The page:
The Theater of the Brain

The play of consciousness.

The Secrets of Consciousness

The limbic-cortex is organized as a drama in the brain.

         In order to comprehend the workings of human consciousness, we need to understand the function of consciousness itself, its Darwinian evolution, as well as its specific development in each of our brains.

         Human consciousness is the vehicle of our evolutionary adaptation, for our thriving, surviving, and propagation. It has adapted to serve our actual lives. We are social beings and we live it out with family, friends and community. All people and tribes inhabit a culture with art, music, theater, morality, and language. We form intimate relationships, we propagate; raise our children; teach them the values and mores of our culture; and give them the tools for survival. The whole human story is encompassed and created by our consciousness.

Consciousness is biologically created by the limbic cortex as it maps experience. Unfortunately, biological psychiatry, neurology, and neuroscience in general have preempted a claim on what is biological. They have defined biology as the domain of physical brain structure; brain organization; brain anatomy; and functional brain centers; neurotransmitters; hormones; information learned from studying brain lesions; and activated patterns of neurons that can be seen in brain scans associated with certain localized functions. There is a great deal of knowledge to be appreciated from these approaches. Unfortunately, their orientation has mistaken the parts for the whole.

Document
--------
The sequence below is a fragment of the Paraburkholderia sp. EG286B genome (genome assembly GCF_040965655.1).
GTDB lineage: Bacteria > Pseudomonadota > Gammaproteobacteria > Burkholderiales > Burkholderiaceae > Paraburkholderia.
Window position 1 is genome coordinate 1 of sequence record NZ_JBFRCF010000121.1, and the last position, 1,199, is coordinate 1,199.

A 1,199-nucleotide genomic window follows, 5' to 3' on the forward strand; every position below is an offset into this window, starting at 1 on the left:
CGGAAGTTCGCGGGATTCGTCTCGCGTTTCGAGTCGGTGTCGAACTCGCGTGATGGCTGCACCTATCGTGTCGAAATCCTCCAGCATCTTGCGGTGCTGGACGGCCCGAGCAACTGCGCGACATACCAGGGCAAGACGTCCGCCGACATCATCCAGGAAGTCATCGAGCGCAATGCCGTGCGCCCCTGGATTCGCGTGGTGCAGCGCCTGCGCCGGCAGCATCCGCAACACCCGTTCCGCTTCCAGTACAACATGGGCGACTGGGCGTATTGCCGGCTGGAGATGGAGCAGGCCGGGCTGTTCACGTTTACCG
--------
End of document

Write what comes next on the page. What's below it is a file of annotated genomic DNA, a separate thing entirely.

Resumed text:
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Science has ignored the most important biological function of the brain, the organization of activated mappings that create the play of consciousness in the limbic-cortex. These mappings of experience are established early in life and are the key to consciousness. Consciousness is organized as a play in the theater of the brain. The ‘play’ is a synthetic representational world that consists of a cast of characters who relate together by feeling, as well as plots, set designs, and landscape. Once established, the play operates as top-down cortical process which permits regular functioning in the world. Top-down is the cortical brain function that simplifies and makes possible our ability to perform the complexities of moment-to-moment living. It would be too unwieldy for the brain to analyze the whole host of information from the senses and body nerves anew and connect it with our motor abilities, along with our intention, every moment. You wouldn’t be able to lift a spoon to your mouth, never mind balance a strawberry on it, or encompass your intention, or have a cohered sense of “you.” Cortical top-down functioning establishes a way to do all of this, with as little an expenditure of time, effort, and attention as possible.

The ‘play’ is a unified field theory which includes dreams, myths, religion, and art—all elements of the same thing. It derives from and is consonant with our child rearing and culture. It encompasses the ineffable human mysteries—birth, death, and the disparity between our ordinary sense of self and our intimation of a deeper authenticity. It includes as well the dark side of our nature. And finally, it holds the key to the nature of beliefs in general. Human consciousness and human nature are one and the same. The creation of our inner play by the brain is the consummation of our Darwinian human evolution.